"Ah, I expect your poor mother has sat up sewing herself to death, that you may be as well dressed as the rest of them," said Godmother, and heaved a doleful sigh. But Cousin Grace laughed the wide laugh that displayed a mouthful of great healthy teeth.
"What? All your clothes in there?" she cried. "I say! You couldn't be a queen if you hadn't more togs than that."
"Oh, I know," Laura hastened to reply, and grew very red. "Queens need a lot more clothes than I've got."
"Tut, tut!" said Godmother: she did not understand the allusion, which referred to a former ambition of Laura's. "Don't talk such nonsense to the child."
She drove very badly, and they went by quiet by-streets to escape the main traffic: the pony-chaise wobbled at random from one side of the road to the other, obstacles looming up only just in time for Godmother to see them. The ponies shook and tossed their heads at the constant sawing of the bits, and Laura had to be continually ducking, to keep out of the way of the reins. She let the unfamiliar streets go past her in a kind of dream; and there was silence for a time, broken only by Godmother's expostulations with the ponies, till Cousin Grace, growing tired of playing her bright eyes first on this, then on that, brought them back to Laura and studied her up and down.
"I say, who on earth trimmed your hat?" she asked almost at once.
"Mother," answered Laura bravely, while the colour mounted to her cheeks again.
"Well, I guess she made up her mind you shouldn't get lost as long as you wore it," went on her cousin with disconcerting candour. "It makes you look just like a great big red double dahlia."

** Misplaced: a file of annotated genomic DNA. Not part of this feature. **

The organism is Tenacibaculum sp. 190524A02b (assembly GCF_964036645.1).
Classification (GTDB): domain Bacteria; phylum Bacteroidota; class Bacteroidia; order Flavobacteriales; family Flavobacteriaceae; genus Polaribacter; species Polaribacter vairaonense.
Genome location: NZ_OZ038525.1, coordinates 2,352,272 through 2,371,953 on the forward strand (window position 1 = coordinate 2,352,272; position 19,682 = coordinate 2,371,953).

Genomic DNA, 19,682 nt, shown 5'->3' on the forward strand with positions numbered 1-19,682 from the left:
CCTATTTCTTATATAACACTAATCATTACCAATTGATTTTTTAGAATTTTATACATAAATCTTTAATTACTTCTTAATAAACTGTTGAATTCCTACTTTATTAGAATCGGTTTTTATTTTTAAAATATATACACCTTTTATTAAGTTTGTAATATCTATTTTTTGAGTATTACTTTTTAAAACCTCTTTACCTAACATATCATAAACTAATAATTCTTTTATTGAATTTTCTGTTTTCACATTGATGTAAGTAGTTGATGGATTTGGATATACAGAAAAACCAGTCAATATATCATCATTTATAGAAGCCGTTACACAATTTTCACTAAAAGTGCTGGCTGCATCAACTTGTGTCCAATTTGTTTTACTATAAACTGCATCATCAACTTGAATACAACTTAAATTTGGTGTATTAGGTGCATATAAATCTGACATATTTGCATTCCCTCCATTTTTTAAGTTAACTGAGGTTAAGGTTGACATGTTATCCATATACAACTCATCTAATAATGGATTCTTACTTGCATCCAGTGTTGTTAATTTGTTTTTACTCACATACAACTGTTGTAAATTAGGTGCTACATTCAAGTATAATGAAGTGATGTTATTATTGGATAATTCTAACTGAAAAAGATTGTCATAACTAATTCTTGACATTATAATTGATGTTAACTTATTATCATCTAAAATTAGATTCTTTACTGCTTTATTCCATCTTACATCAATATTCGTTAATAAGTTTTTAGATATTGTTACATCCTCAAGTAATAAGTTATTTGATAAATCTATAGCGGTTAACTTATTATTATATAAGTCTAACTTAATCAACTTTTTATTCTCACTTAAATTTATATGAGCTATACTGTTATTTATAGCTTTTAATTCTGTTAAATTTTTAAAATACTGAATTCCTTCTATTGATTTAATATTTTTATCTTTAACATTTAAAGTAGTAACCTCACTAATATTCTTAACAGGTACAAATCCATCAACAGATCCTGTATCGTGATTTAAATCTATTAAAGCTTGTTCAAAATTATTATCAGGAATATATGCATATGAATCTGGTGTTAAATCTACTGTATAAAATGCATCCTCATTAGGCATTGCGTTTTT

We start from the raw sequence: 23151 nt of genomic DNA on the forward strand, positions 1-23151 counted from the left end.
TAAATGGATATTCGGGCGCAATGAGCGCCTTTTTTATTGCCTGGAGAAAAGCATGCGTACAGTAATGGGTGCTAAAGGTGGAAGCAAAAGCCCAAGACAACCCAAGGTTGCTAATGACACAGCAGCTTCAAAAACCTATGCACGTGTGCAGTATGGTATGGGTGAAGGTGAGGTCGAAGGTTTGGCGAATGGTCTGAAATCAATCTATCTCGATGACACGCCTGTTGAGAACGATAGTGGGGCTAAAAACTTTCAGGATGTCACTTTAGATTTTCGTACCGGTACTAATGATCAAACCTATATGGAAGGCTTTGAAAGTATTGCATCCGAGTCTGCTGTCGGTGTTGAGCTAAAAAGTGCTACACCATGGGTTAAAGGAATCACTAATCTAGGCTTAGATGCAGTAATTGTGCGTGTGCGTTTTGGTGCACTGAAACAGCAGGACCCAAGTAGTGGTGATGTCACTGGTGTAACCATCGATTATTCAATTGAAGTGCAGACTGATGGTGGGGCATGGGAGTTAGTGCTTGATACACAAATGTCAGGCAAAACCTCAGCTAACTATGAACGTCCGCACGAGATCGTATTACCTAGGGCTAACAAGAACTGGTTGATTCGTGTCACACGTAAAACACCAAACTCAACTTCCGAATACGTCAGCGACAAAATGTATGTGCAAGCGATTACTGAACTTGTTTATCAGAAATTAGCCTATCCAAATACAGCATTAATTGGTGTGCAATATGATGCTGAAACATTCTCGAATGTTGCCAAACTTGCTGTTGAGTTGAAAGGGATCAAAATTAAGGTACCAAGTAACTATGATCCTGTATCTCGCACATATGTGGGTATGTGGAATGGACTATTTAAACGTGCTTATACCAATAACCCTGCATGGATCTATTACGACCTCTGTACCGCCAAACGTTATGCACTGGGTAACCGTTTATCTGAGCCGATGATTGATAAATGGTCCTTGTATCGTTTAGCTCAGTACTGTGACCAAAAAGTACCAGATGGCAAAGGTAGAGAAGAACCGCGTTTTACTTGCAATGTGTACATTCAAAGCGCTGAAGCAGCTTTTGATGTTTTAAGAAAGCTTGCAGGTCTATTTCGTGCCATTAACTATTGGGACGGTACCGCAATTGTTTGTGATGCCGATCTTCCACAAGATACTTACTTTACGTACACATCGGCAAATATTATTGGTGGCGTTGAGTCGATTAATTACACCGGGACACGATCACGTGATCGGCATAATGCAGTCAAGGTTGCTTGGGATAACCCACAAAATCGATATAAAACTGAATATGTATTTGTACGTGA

"Let the child be. She looks well enough," threw in Godmother in her snappish way. But Laura was sure that she, too disapproved; and felt more than she heard the muttered remark about "Jane always having had a taste for something gay."
"Oh, I like the colour very much. I chose it myself," said Laura, and looked straight at the two faces before her. But her lips twitched. She would have liked to snatch the hat from her head, to throw it in front of the ponies and hear them trample it under their hoofs. She had never wanted the scarlet lining of the big, upturned brim; in a dislike to being conspicuous which was incomprehensible to Mother, she had implored the latter to "leave it plain". But Mother had said: "Nonsense!" and "Hold your tongue!" and "I know better,"--with this result.
Oh yes, she saw well enough how Godmother signed with her eyes to Cousin Grace to say no more; but she pretended not to notice, and for the remainder of the drive nobody spoke. They went past long lines of grey houses, joined one to another and built exactly alike; past large, fenced-in public parks where all kinds of odd, unfamiliar trees grew, with branches that ran right down their trunks, and bushy leaves. The broad streets were hilly; the wind, coming in puffs, met them with clouds of gritty white dust. They had just, with bent heads, their hands at their hats, passed through one of these miniature whirlwinds, when turning a corner they suddenly drew up, and the boy sprang to the ponies' heads. Laura, who had not been expecting the end so soon, saw only a tall wooden fence; but Cousin Grace looked higher, gave a stagey shudder and cried: "Oh my eye Betty Martin! Aren't I glad it isn't me